The Des Moines River is a 525-mile tributary of the Mississippi that runs through the heart of Iowa and its namesake city. Crossing and riding along the river gives this ride a curvy character most people don’t associate with the Hawkeye State.

Looking straight ahead, you’ll see the High Trestle Trail Bridge, a former railroad bridge over the Des Moines River that’s now a biking and walking trail. After enjoying the view, we turn around and ride E62 and R26 north again to E57. We turn left (west) on E57, then right (north) on R18 (L Avenue) toward the small town of Moingona.

We cross U.S. Route 30 and turn right (east) on Highway E41 (216th Drive), which is part of the Lincoln Highway Heritage Byway and crosses the Des Moines River. After a twisting climb out of the river valley, we see a strange-looking shale mound on the left, a reminder of Iowa’s once-booming coal industry. We enter Boone again from the west, picking up Mamie Eisenhower Avenue and then turning north on Marion Street.

Des Moines River Loop
Part of the route follows the Lincoln Highway Heritage Byway.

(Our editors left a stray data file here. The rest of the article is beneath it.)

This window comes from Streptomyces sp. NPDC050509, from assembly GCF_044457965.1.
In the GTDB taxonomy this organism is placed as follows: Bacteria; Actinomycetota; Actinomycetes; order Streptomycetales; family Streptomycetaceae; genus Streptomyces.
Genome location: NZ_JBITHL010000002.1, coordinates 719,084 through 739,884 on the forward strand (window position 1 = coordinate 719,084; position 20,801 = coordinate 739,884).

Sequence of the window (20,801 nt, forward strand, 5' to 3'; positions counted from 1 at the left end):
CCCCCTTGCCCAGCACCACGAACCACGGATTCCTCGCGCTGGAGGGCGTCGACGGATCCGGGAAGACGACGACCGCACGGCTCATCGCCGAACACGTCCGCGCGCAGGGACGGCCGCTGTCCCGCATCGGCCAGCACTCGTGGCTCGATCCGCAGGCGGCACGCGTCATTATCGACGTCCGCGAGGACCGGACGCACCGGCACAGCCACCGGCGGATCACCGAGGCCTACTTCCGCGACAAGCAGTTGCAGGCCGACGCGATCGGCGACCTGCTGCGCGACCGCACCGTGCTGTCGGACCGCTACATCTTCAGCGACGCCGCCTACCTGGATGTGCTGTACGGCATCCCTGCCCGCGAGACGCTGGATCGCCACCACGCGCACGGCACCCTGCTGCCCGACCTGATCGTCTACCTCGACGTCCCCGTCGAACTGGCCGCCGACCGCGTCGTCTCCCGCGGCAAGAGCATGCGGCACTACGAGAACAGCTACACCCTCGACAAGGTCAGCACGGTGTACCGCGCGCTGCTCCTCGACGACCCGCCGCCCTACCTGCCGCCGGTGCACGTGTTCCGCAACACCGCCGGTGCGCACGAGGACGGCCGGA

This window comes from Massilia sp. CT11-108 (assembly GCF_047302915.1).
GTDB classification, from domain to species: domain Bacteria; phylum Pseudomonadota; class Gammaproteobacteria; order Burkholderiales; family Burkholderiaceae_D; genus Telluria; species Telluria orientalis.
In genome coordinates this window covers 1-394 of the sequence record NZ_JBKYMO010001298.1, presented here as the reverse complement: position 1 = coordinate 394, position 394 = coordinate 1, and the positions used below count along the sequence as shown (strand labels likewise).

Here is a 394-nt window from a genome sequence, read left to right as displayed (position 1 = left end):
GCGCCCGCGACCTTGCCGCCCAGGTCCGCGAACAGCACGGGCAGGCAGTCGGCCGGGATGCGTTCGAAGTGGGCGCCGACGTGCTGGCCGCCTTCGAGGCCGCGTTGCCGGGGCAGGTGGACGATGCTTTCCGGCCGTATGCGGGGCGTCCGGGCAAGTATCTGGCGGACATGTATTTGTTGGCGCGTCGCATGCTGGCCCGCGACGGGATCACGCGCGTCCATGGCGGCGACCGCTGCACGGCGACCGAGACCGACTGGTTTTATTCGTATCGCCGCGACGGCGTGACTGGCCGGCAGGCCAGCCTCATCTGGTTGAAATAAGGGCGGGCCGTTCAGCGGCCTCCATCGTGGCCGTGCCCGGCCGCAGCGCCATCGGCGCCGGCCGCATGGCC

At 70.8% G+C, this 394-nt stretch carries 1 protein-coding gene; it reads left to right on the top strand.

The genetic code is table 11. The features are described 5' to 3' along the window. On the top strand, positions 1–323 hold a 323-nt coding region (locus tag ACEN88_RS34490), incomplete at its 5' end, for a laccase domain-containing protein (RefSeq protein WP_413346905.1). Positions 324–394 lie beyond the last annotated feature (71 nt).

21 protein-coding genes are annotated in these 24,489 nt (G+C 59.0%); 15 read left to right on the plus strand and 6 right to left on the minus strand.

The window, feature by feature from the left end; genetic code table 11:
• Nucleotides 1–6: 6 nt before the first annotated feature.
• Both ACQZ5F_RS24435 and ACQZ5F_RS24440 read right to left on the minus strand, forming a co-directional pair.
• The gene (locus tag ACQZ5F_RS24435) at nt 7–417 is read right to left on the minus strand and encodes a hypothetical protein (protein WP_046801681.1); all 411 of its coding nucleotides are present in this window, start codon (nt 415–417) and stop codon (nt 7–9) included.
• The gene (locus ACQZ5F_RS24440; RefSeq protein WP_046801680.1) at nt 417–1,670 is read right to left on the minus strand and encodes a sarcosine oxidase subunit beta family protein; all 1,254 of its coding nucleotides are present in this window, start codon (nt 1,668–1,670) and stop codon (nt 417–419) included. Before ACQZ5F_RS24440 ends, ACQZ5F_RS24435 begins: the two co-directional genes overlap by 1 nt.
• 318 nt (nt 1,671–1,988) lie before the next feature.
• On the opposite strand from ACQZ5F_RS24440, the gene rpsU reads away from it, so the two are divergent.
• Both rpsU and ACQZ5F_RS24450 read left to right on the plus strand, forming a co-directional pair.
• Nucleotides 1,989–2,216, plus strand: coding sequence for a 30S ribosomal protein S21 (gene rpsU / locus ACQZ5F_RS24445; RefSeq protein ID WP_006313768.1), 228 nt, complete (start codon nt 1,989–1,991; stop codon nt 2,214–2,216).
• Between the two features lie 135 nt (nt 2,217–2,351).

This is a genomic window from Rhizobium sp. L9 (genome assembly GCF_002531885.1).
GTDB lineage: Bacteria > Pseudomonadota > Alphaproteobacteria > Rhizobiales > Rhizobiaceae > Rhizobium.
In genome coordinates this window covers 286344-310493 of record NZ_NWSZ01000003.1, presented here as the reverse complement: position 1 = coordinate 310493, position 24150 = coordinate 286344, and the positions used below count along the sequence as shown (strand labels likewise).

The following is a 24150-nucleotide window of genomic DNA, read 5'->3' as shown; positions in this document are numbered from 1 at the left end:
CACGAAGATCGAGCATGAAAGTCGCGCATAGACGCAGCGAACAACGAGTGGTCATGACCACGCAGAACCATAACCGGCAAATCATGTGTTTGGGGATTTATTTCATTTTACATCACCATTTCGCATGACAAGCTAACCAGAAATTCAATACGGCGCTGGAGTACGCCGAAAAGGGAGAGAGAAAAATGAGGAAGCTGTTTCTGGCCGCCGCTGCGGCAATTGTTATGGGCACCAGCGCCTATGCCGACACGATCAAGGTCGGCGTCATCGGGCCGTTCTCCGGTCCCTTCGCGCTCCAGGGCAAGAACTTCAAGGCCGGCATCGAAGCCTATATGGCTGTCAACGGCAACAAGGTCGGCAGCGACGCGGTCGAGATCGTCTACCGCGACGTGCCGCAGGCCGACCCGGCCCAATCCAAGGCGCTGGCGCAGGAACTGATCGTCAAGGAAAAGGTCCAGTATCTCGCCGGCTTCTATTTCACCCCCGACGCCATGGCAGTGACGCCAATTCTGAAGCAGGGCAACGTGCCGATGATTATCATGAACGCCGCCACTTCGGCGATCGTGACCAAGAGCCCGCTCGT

After crossing the train tracks, we turn left on Highway E26 (12th Street) and make a few more turns as we follow E26 along curvy pavement and cross back over the Des Moines River. We exit the river valley on a wonderfully smooth and winding stretch of road followed by a short straight section.

We turn right (north) on Highway P70 (H Avenue), which runs along the western edge of Don Williams Recreation Area, which has a lake, camping facilities, and a golf course. We continue north to the junction with Highway E18 (130th Street), and turn right (east) toward Pilot Mound, a small town with a sense of humor that you’ll notice as you ride by. We cross the Des Moines River once again on E18, and then turn left (north) on Highway R21 (Nature Road).

Des Moines River Loop
In addition to the scenic, wooded areas along the Des Moines River, there are several nice parks on this route that offer recreational opportunities.

We pass through another very small town, Ridgeport, which isn’t on most maps. We stay on R21, which twists and turns a few times until it becomes first Chase Avenue, then Stagecoach Road, and arrive in Stratford. We turn left (west) on State Highway 175, and quickly turn right (north) onto Highway D54 (Bellville Road), a real treat that heads steeply down into – you guessed it – the Des Moines River valley. There can be a lot of gravel at the bottom of this road, so stay sharp.